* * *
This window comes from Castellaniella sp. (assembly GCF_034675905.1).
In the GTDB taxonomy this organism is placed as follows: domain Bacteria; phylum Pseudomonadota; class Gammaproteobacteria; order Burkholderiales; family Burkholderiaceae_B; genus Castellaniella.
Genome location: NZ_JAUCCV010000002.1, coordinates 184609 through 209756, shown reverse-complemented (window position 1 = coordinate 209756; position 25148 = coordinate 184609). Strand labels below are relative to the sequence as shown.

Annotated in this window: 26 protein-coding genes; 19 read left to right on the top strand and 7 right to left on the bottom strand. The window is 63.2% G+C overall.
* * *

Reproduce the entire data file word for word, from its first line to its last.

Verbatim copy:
This window comes from Castellaniella sp. (assembly GCF_034675905.1).
In the GTDB taxonomy this organism is placed as follows: domain Bacteria; phylum Pseudomonadota; class Gammaproteobacteria; order Burkholderiales; family Burkholderiaceae_B; genus Castellaniella.
Genome location: NZ_JAUCCV010000002.1, coordinates 184609 through 209756, shown reverse-complemented (window position 1 = coordinate 209756; position 25148 = coordinate 184609). Strand labels below are relative to the sequence as shown.

Annotated in this window: 26 protein-coding genes; 19 read left to right on the top strand and 7 right to left on the bottom strand. The window is 63.2% G+C overall.